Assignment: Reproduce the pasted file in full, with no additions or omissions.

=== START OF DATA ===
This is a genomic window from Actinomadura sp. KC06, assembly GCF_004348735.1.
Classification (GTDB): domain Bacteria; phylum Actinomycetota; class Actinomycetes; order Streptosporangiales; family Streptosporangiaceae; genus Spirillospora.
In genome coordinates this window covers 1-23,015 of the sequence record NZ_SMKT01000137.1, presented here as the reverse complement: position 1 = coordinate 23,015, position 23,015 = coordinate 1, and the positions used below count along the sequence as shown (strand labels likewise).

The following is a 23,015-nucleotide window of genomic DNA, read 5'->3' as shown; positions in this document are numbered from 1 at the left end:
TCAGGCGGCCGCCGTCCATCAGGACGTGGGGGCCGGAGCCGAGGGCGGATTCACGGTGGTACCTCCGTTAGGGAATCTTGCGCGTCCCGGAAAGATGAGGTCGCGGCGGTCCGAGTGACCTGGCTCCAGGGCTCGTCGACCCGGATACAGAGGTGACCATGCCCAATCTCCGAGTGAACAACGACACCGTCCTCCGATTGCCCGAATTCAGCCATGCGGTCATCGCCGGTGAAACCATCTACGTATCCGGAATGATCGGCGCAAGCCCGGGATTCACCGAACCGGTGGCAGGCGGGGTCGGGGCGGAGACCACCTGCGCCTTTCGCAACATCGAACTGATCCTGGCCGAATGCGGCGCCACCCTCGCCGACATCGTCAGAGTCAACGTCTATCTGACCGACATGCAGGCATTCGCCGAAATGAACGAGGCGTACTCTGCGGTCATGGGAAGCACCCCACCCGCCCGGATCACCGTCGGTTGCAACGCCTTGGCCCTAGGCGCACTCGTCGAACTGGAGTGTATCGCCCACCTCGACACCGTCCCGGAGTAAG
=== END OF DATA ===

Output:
This is a genomic window from Actinomadura sp. KC06, assembly GCF_004348735.1.
Classification (GTDB): domain Bacteria; phylum Actinomycetota; class Actinomycetes; order Streptosporangiales; family Streptosporangiaceae; genus Spirillospora.
In genome coordinates this window covers 1-23,015 of the sequence record NZ_SMKT01000137.1, presented here as the reverse complement: position 1 = coordinate 23,015, position 23,015 = coordinate 1, and the positions used below count along the sequence as shown (strand labels likewise).

The following is a 23,015-nucleotide window of genomic DNA, read 5'->3' as shown; positions in this document are numbered from 1 at the left end:
TCAGGCGGCCGCCGTCCATCAGGACGTGGGGGCCGGAGCCGAGGGCGGATTCACGGTGGTACCTCCGTTAGGGAATCTTGCGCGTCCCGGAAAGATGAGGTCGCGGCGGTCCGAGTGACCTGGCTCCAGGGCTCGTCGACCCGGATACAGAGGTGACCATGCCCAATCTCCGAGTGAACAACGACACCGTCCTCCGATTGCCCGAATTCAGCCATGCGGTCATCGCCGGTGAAACCATCTACGTATCCGGAATGATCGGCGCAAGCCCGGGATTCACCGAACCGGTGGCAGGCGGGGTCGGGGCGGAGACCACCTGCGCCTTTCGCAACATCGAACTGATCCTGGCCGAATGCGGCGCCACCCTCGCCGACATCGTCAGAGTCAACGTCTATCTGACCGACATGCAGGCATTCGCCGAAATGAACGAGGCGTACTCTGCGGTCATGGGAAGCACCCCACCCGCCCGGATCACCGTCGGTTGCAACGCCTTGGCCCTAGGCGCACTCGTCGAACTGGAGTGTATCGCCCACCTCGACACCGTCCCGGAGTAAG